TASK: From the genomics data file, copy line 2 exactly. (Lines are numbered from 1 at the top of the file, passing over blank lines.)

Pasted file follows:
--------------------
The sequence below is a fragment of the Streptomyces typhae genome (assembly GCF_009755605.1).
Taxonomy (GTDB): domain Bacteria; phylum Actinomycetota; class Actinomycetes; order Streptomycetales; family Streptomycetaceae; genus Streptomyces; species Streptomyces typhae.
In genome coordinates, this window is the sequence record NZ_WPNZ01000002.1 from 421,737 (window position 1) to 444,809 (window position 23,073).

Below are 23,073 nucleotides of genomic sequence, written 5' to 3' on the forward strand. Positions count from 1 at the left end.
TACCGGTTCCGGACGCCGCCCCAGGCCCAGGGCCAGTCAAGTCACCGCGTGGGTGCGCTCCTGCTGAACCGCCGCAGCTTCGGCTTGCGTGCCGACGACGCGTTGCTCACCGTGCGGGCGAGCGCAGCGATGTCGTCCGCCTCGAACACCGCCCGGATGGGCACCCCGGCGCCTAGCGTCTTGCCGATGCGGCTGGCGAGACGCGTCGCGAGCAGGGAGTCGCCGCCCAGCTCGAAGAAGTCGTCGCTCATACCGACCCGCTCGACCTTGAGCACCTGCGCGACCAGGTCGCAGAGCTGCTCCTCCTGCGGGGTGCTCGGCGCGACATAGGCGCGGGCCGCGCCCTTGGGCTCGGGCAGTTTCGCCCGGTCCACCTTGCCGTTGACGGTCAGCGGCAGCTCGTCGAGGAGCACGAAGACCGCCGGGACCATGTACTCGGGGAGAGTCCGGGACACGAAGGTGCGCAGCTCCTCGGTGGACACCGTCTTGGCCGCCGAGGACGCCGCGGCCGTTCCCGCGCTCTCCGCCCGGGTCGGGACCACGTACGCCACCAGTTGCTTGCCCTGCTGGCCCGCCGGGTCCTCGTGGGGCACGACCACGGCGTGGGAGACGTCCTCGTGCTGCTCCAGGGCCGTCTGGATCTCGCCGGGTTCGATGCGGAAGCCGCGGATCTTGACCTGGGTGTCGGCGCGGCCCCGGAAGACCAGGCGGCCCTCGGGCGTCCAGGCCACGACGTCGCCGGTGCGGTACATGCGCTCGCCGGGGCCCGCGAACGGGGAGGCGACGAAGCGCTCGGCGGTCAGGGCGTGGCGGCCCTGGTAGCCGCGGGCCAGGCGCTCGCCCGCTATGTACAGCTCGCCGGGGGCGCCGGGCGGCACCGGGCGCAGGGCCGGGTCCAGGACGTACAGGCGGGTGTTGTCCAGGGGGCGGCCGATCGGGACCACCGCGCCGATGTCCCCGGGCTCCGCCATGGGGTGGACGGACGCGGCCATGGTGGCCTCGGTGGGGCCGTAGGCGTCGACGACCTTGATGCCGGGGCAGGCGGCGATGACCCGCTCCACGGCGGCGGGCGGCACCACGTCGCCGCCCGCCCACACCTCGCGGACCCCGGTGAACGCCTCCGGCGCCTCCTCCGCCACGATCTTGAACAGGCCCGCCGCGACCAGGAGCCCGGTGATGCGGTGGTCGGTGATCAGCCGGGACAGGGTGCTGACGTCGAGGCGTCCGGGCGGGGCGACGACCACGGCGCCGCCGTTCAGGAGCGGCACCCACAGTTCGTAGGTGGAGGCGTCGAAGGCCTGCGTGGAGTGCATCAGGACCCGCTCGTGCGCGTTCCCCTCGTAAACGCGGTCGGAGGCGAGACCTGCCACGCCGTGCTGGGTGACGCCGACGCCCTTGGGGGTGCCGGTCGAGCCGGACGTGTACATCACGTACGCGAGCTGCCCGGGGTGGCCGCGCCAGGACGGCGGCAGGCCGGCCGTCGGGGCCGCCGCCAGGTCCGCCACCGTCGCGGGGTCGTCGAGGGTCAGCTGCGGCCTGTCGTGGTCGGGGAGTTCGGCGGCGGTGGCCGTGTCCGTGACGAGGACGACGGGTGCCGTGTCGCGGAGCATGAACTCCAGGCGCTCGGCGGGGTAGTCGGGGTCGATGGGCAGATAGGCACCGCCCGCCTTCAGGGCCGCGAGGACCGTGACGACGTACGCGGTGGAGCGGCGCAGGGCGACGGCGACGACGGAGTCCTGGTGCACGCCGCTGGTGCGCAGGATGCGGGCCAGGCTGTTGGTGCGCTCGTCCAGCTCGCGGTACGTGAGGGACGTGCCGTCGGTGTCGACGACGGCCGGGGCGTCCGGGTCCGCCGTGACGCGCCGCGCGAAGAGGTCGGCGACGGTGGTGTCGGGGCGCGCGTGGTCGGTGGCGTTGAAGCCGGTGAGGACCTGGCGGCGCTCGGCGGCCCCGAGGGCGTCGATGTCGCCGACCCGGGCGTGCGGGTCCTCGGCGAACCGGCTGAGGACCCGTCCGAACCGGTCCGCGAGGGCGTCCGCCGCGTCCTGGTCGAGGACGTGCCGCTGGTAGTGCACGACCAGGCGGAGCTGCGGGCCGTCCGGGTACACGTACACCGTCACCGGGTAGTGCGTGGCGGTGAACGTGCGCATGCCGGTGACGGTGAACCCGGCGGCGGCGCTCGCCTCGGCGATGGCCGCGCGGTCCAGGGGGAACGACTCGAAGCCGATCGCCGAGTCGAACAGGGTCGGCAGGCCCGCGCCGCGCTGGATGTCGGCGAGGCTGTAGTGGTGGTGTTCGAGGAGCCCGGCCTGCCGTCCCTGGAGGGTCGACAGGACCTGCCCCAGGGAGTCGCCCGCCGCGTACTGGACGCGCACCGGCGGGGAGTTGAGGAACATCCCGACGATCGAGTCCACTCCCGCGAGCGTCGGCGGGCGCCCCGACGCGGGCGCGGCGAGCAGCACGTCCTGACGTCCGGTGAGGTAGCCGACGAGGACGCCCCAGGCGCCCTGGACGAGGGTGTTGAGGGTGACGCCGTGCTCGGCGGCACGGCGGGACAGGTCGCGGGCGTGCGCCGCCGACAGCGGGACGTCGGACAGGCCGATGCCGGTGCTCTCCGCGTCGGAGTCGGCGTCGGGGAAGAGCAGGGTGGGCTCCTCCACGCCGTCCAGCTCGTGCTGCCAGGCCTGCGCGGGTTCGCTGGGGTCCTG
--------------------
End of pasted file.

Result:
Taxonomy (GTDB): domain Bacteria; phylum Actinomycetota; class Actinomycetes; order Streptomycetales; family Streptomycetaceae; genus Streptomyces; species Streptomyces typhae.